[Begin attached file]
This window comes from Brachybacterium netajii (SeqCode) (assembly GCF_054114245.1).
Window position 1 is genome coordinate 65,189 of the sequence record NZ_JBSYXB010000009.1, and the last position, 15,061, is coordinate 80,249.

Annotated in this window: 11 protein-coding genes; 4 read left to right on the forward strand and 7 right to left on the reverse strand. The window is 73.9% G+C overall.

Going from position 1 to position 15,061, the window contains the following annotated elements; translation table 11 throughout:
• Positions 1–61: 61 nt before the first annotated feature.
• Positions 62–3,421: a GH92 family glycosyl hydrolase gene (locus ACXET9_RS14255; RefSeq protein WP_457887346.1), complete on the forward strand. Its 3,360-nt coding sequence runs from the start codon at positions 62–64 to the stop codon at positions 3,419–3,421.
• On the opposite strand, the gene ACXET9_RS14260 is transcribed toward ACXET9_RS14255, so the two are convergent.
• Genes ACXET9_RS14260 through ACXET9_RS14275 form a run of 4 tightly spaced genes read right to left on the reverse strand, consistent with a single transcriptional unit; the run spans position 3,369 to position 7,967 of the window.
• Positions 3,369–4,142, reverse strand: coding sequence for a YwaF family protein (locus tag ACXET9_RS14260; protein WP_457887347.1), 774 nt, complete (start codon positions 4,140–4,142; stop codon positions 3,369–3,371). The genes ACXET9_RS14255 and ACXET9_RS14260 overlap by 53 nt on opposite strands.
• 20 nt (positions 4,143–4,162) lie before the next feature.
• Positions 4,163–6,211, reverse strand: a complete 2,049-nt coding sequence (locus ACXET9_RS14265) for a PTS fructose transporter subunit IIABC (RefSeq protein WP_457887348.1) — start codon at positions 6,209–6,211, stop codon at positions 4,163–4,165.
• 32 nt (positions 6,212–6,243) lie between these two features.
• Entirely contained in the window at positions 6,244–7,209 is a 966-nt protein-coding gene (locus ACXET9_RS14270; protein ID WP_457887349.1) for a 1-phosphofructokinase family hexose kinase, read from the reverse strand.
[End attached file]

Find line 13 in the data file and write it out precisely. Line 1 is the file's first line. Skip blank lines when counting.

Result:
• Entirely contained in the window at positions 6,244–7,209 is a 966-nt protein-coding gene (locus ACXET9_RS14270; protein ID WP_457887349.1) for a 1-phosphofructokinase family hexose kinase, read from the reverse strand.